Excellent write-up although some of it makes for politically painful reading. Since about mid-2017 I've felt that DSA's problem isn’t structural but cultural which means they are even more difficult to change, fix, and root-out because the same problems that exist now would manifest themselves anew in new forms even if the organization were radically or perfectly restructured. And DSA's cultural problems—bullying, the weaponization of procedure (especially grievance resolution mechanisms) class reductionism, racism, sexism—are rooted in DSA's material basis: The big-city middle (and even upper) class types that constitute its core membership base and dominant leadership layers. These people are disproportionately white in places where the working class is either majority or plurality people of color and so the organization's whiteness problem or "Bernie bro" character sticks out like a sore thumb to almost anyone who isn't a middle-class white person. A Black LGBTQ working-class revolutionary I've known for decades was super-enthusiastic about DSA's growth in 2017 until he went to a local DSA meeting and encountered nothing but "grad school jargon" (to paraphrase him) and the organization was basically dead to him from that point onward, not because he was abused or because somebody said something (inadvertantly) racist in the meeting but because working-class people simply do not have the time and energy to respond to—let alone fight and fix—all the BS that goes on in these hostile social environments. Life is too short for that and there are bigger, more important, and actually winnable battles out there in the world to fight which means fights to control of DSA are increasingly going to be won by the organization's most insufferable elements through a process of natural selection, a revolving door grind that repeatedly weeds out the sensible, the principled, the dedicated, and the pragmatic who also tend to be working class and/or people of color i.e. groups that face real, serious problems in their daily lives that can only be overcome through successful real-world organization and struggle.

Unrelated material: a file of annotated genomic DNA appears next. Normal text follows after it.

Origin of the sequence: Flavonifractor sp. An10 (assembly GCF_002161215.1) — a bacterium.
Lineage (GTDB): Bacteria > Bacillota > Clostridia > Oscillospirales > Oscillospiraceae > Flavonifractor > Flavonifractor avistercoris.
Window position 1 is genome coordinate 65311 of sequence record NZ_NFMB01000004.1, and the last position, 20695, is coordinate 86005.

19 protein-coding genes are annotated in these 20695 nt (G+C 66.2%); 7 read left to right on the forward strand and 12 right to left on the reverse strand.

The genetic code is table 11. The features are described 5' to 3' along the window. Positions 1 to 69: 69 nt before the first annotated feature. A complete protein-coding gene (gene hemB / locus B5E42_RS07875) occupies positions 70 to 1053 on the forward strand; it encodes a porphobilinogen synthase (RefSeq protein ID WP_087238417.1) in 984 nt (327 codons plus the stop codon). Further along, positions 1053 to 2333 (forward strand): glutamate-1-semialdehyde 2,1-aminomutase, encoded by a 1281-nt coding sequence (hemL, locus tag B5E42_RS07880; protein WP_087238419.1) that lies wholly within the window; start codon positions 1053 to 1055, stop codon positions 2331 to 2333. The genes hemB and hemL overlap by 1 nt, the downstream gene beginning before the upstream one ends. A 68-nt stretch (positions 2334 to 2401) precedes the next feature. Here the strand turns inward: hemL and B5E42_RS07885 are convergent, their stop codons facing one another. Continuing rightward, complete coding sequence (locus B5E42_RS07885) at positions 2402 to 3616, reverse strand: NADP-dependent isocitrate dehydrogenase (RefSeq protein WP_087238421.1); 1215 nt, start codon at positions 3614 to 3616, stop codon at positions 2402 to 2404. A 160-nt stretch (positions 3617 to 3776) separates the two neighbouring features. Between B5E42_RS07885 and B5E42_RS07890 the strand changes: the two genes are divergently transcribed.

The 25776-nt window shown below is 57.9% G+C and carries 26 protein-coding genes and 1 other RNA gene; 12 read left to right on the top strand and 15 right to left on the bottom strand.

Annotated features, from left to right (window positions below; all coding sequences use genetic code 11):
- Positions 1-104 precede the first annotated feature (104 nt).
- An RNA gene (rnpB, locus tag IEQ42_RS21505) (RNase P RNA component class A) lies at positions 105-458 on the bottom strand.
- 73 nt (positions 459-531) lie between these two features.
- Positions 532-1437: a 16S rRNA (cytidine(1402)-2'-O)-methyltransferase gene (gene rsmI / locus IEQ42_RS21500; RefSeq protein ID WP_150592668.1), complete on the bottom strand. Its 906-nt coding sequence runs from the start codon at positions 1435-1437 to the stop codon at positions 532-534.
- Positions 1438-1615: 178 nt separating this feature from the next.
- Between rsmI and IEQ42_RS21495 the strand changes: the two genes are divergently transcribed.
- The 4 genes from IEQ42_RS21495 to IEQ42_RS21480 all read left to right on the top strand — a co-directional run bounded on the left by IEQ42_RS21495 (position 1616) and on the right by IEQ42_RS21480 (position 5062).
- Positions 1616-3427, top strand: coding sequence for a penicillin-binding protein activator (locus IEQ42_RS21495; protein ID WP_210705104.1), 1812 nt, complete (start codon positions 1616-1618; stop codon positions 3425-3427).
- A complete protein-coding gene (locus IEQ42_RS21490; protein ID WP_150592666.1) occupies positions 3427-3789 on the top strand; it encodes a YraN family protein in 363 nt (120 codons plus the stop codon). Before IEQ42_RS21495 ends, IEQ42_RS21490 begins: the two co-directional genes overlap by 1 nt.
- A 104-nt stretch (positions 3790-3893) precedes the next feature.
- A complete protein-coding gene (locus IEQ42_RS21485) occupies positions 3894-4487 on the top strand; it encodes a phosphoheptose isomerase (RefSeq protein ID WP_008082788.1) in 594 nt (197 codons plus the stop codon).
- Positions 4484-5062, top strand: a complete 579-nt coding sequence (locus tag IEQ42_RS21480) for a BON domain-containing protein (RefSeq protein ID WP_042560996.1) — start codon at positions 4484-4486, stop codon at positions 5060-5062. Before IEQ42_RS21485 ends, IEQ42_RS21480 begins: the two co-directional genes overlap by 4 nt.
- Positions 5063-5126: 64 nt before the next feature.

Perhaps the best thing that can happen given the above is for DSA to serve as the beginning rather than the end of people's activist lives and careers. Most of the tens of thousands of young radicals who joined SDS in the 1960s gave up on changing the world entirely when they stopped being active in SDS and it would be a real shame, a colossal waste, and a historic setback for the American left if that ends up being true of the people who join and then quit DSA. So far, it seems like people who are giving up on DSA aren't giving up on the struggle and we should do everything possible to strengthen that trend.
Which is a very long-winded way of saying I hope you keep reflecting, writing, and sharing your experiences about what works and what doesn’t because it’s invaluable and helps other people learn what to do and what not to do in their own organizing.